Guidelines for Grant Proposals

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OVERVIEW
HOW TO APPLY
REPORTING REQUIREMENTS
ADDITIONAL CONDITIONS
GRANT RESTRICTIONS

OVERVIEW

Grant-making is NRGI's primary tool for engaging civil society in resource-rich countries and is an important means to motivate, support and build grassroots movements that create sustained local and international demand for revenue and expenditure transparency.

At the international level, the Natural Resource Governance Institute organizes and sponsors a limited number of conferences and workshops aimed at fostering broader public engagement in extractive sector/budget monitoring and fiscal transparency. At the resource-rich country level, where NRGI devotes the bulk of its grant-making resources, it places special emphasis on providing support to local partners to form coalitions and conduct analysis and advocacy on revenue transparency issues, with a special focus on supporting and deepening the Extractive Industries Transparency Initiative (EITI). 

NRGI also provides support to local and international partners around broader revenue transparency work such as oil, gas and mining revenue monitoring; accounting standards; oil revenue management laws and taxation regulations; licensing and contracts policies; IFI and donor lending policies; participatory budgeting and expenditure tracking; study tours for NGOs; capacity building for sub-national governments and parliamentarians; and civil society-company monitoring partnerships and dialogues. The information below provides an overview of NRGI's approach to grant-making, including priority areas, types of grants and guidelines for applying.

Focus Areas for Grant Proposals
NRGI's grant-making priorities are reviewed on an annual basis according to the organization's Strategic Plan; however, it is common policy that all requests for funding should fall within one of the following five focus areas:

  • Support for monitoring, research and advocacy by independent civil society to promote greater transparency, accountability and effective management across the extractive value chain;
  • Assistance to individual organizations and/or broad-based civil society coalitions working to support the adoption/implementation of the Extractive Industries Transparency Initiative (EITI) that have come with a joint research, capacity-building and advocacy strategy and action plan;
  • Support for oversight groups working to enhance parliamentary oversight of extractive industries;
  • Support for oversight groups in oil, gas and mineral-producing areas working to enhance extractive revenue governance and management at the sub-national level;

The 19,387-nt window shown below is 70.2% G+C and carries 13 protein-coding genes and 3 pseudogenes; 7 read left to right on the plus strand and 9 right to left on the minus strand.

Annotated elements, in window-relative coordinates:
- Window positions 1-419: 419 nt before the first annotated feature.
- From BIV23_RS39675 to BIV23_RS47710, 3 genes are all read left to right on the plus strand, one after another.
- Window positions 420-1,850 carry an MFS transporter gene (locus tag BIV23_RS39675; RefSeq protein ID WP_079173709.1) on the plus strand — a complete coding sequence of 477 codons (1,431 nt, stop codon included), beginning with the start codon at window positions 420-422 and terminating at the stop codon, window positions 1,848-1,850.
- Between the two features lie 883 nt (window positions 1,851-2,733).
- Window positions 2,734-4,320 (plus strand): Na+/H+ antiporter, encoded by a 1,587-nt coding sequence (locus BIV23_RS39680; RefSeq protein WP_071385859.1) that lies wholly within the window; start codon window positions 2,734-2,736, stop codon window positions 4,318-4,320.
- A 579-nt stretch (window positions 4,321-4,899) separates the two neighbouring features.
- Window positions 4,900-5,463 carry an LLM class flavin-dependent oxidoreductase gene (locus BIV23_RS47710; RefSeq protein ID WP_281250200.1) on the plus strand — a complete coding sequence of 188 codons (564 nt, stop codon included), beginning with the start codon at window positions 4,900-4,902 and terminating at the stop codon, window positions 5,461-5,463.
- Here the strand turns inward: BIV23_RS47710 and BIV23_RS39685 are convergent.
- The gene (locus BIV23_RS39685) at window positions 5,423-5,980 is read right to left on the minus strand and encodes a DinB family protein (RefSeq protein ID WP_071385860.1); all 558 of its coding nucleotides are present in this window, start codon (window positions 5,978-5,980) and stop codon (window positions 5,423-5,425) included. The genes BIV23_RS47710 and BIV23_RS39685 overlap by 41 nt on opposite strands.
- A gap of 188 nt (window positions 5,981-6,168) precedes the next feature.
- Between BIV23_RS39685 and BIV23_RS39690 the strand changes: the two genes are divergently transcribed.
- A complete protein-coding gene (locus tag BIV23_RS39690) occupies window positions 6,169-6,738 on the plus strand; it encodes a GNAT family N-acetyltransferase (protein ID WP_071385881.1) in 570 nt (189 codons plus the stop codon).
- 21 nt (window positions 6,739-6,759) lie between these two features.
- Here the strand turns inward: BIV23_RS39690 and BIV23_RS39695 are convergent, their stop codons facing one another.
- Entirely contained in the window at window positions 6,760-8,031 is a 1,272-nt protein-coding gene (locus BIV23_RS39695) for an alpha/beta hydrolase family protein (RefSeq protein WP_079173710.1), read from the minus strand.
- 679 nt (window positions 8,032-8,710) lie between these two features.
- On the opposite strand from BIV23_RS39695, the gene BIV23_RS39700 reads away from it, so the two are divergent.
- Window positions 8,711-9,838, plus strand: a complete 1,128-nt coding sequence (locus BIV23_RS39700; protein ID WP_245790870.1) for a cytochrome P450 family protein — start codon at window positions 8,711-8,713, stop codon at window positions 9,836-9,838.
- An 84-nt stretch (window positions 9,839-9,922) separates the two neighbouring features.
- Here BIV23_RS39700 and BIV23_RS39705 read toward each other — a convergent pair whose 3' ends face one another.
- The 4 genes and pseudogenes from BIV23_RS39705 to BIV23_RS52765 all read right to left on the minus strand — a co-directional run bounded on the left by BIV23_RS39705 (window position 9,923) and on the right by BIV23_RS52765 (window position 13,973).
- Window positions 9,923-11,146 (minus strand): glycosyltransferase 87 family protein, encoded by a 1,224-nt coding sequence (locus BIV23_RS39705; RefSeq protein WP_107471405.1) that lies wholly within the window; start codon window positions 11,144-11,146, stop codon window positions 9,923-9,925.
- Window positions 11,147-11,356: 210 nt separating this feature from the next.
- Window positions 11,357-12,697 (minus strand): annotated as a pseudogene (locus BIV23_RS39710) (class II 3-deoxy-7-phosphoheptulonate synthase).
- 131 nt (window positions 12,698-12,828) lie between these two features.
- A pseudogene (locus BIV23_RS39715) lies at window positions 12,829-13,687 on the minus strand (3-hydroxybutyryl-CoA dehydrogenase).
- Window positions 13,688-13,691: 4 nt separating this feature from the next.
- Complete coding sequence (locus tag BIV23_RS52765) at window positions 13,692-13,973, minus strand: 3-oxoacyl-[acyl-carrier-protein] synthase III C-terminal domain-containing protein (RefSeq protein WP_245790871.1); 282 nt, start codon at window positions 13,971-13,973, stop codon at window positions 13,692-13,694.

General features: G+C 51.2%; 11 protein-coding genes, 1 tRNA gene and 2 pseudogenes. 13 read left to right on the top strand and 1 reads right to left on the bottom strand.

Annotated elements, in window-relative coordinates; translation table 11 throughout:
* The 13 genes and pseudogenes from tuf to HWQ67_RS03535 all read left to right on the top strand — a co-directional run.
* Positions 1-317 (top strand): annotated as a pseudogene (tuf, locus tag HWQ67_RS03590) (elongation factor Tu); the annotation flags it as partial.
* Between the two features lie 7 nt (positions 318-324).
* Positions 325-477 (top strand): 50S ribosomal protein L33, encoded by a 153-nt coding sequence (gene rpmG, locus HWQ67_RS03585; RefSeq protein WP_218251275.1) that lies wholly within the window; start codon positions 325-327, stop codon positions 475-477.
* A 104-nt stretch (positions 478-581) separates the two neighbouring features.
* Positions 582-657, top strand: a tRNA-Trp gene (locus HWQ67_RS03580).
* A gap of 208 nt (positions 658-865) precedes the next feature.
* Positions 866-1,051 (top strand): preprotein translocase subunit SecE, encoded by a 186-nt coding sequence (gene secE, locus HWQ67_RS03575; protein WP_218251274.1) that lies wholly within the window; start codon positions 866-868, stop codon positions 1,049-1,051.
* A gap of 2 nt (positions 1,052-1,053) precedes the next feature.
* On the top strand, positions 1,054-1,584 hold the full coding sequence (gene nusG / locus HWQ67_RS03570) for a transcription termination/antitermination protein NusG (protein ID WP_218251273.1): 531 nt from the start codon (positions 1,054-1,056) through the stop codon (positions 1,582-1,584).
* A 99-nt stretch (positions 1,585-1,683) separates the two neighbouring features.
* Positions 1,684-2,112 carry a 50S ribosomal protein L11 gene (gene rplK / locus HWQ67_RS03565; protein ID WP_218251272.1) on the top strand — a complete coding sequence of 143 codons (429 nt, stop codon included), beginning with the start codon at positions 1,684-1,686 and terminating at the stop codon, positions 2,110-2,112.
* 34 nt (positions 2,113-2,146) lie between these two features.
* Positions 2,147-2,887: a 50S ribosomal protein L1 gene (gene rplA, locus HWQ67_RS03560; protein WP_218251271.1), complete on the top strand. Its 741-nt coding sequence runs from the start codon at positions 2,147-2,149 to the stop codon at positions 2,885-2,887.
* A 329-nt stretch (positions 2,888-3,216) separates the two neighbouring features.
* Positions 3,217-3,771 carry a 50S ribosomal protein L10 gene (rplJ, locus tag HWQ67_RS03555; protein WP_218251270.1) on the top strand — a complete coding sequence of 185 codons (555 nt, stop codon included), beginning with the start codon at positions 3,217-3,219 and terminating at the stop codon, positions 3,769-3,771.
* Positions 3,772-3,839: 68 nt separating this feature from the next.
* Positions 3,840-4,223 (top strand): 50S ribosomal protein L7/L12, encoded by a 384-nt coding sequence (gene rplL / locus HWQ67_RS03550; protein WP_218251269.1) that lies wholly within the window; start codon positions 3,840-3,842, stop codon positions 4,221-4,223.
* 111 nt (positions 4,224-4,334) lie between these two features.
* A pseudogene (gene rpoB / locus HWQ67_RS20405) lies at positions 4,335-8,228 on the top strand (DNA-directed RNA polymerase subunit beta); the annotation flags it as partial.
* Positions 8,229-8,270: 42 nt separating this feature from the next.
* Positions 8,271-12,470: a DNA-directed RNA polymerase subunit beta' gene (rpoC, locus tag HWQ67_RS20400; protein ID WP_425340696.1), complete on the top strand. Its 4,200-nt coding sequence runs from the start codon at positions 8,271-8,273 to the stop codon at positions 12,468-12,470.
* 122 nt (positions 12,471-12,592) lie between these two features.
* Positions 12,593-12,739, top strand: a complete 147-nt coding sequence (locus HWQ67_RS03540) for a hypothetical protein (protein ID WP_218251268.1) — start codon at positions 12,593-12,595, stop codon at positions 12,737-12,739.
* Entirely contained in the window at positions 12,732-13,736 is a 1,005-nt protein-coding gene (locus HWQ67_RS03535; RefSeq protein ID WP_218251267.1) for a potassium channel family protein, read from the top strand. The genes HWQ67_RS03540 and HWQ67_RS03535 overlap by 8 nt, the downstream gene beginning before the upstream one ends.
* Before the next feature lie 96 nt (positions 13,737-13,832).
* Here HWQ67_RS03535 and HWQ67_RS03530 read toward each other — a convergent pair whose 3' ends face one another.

• Research and Capacity Building through NRGI's Fellowship Program.

Types of Funding and Eligibility

NRGI awards three types of grants: Institutional Support, Project Support and Individual Support.

1) Institutional support—Awarded to longer-standing regional partners engaged in research, training, capacity-building and/or monitoring activities related to the extractive industries. These grants are intended to partially support institutional costs related to the implementation of a project while at the same time allowing executive-level activities concerned with long-term management and strategic planning for the entire institution. For these grants, institution building is a goal in itself.
Eligibility:

  • The organization's mission must be in line with NRGI's mission and the organization must play an important role in the region;
  • The organization must have worked with NRGI in close partnership for at least two years and have established a successful relationship;
  • The organization's activities must not include lobbying or engaging in partisan political activity such as the support of, or opposition to, political parties or individual candidates for elective office at any level of government;
  • The organization must submit a full narrative proposal and budget prepared according to NRGI's Grant Application Guidelines;
  • The organization should allow NRGI full and complete access to all financial audits if requested
  • The organization must have met all requirements of any current or past grant awarded by NRGI.

2)  Project support—Awarded to international and regional NGOs, academic institutions, think tanks and other entities engaged in specific research, training, capacity-building and/or monitoring activities. NRGI also provides less "traditional" forms of project-based support for advocacy, legal defense funding for activists and funding for technical assistance or consultancy activities.
Eligibility:

  • The organization's project must be in line with NRGI's mission;
  • Project activities must not include lobbying or engaging in partisan political activity such as the support of, or opposition to, political parties or individual candidates for elective office at any level of government;
  • The organization must submit a full narrative proposal and budget prepared according to NRGI's Grant Application Guidelines;
  • The organization should allow NRGI full and complete access to all financial audits if requested;